Lately the letters from Grace and Lucy have been about the various dances they went to in high school. I don’t remember my mother ever talking about going to dances, she never taught me how to dance, but I never missed a dance. In the early days it was John, Mark and me going to the dances just to watch the bands and talk about their guitars and drum kits. Later on I became interested in taking girls to the dances.

The first dances I remember going to with a date were the ones at the Masonic Lodge. They were pretty formal affairs, with dance cards and such. The school put on a number of dances, too, like homecoming. Generally it was pretty important to never go to the dance alone.

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Best Friend in High School

Grace and friend in high school

Grace and friend in high school

Every summer the carnival came to the Stutsman County Fair in Jamestown. Grace and her friends went to the county fair in Kidder County intending to talk to boys, my friends and I usually went to go on the rides. Some of those rides must have been the ones Grace had in mind when she made the comparison to the ones she went on in Steele.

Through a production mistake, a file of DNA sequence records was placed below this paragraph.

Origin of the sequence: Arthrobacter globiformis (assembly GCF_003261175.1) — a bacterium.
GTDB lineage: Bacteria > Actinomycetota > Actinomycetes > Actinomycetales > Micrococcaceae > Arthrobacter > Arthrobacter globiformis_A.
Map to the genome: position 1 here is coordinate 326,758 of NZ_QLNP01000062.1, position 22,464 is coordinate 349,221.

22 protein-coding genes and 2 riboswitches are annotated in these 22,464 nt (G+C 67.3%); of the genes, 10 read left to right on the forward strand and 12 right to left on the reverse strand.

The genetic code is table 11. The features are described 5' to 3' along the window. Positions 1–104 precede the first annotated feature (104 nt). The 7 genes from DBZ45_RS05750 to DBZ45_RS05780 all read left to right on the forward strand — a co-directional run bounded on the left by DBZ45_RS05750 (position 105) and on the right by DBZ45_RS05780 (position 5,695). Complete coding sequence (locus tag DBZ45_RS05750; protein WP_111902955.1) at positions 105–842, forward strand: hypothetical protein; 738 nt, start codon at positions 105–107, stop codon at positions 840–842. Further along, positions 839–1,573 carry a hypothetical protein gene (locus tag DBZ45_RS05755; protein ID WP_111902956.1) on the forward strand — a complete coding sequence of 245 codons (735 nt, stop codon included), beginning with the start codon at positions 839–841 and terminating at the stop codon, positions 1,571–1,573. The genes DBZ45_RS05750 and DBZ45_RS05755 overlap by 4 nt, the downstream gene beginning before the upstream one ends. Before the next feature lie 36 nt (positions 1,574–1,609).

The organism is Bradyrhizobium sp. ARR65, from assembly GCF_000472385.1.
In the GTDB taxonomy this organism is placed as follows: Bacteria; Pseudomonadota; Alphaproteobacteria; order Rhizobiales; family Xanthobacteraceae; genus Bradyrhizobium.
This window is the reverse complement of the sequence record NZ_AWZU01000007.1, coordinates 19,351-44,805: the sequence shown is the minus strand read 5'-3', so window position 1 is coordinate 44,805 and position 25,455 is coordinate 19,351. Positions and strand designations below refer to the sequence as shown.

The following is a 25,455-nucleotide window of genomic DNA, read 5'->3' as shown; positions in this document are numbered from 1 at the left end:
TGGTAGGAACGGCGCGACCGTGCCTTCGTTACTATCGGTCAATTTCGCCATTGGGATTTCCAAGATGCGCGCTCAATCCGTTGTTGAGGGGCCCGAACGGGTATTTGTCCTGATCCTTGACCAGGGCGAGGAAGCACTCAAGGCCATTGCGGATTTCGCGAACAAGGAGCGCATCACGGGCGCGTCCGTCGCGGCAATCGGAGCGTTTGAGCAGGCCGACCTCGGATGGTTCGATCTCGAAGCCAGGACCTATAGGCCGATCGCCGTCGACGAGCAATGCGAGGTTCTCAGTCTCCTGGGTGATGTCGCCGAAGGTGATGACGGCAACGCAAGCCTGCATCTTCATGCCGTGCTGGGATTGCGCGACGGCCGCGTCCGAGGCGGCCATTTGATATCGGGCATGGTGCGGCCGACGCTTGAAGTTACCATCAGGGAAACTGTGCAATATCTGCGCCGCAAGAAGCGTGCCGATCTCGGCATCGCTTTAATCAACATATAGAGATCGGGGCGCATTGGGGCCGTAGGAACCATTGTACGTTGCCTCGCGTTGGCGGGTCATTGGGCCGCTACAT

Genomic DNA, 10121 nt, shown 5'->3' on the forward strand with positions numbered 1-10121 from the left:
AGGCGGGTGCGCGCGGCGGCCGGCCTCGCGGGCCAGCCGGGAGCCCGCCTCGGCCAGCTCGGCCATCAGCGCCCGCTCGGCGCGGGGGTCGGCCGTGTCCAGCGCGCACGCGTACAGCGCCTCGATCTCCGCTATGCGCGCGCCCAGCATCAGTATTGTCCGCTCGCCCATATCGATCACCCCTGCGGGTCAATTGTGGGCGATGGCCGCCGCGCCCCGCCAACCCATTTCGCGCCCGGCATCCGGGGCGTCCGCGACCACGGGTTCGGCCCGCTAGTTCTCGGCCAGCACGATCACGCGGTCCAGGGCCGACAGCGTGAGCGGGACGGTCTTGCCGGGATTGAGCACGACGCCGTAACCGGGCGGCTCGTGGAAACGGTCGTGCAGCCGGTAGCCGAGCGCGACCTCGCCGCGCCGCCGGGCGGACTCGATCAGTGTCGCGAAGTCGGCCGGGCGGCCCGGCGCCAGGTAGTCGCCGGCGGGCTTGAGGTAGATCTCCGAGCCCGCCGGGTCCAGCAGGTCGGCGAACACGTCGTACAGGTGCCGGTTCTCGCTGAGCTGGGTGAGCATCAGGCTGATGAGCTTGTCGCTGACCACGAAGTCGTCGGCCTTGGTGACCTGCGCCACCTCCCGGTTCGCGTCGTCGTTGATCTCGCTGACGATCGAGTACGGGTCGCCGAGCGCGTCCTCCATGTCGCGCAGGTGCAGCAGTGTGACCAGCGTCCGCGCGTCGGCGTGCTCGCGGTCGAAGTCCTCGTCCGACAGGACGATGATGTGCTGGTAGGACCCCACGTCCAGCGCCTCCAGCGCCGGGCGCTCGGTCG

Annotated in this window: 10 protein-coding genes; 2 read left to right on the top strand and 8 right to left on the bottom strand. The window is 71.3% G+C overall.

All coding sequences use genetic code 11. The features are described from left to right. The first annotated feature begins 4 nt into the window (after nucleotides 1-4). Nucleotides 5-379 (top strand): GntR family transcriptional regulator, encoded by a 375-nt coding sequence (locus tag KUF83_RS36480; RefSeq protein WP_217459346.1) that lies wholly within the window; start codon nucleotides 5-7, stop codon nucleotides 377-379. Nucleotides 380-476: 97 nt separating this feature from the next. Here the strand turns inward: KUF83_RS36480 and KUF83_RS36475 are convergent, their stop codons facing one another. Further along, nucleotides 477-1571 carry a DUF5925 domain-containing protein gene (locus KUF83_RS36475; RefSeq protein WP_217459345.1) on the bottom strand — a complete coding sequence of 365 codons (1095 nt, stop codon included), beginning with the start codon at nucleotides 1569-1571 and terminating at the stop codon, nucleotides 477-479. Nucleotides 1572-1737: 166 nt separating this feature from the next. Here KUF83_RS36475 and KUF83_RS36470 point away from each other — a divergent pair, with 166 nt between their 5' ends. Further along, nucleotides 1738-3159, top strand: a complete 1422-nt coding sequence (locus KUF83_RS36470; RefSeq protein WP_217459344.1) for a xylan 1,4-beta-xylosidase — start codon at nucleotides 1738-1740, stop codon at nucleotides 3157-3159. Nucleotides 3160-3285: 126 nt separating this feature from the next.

The county fairs marked the high point of the summer. After the fair not much happened beyond swimming and fishing, the fair was the big event. Once I discovered girls and could drive them to the fair, I enjoyed those summer nights much more.

We still love to go to the county fair, but now the focus is the grand kids.

The part about fixing up her bedroom is actually quite sobering. We didn’t have much to fix up my room during my high school years, but it was far better than a peach crate with ruffles. The comparison to my children’s rooms and their kids’ rooms is another light year away from peach crates. I’ll add my room during the high school years to the list of things to write about in a future blog post. In the meantime, maybe you’d like to share what your room was like in high school?

Grandpa Guy Havelick

 


 

Grace writes:

My best friend in Steele was Mary Ann Pletan. Her dad bought into the garage there with another man + they moved to Steele when we were sophomores. We would stay overnight with each other and go to shows + talk about boys.

One time we went to a carnival and went on lots of rides. We were both mad at some boys and we went on the most reckless rides we could find. Those rides were pretty tame in comparison to the ones they have at amusement parks now.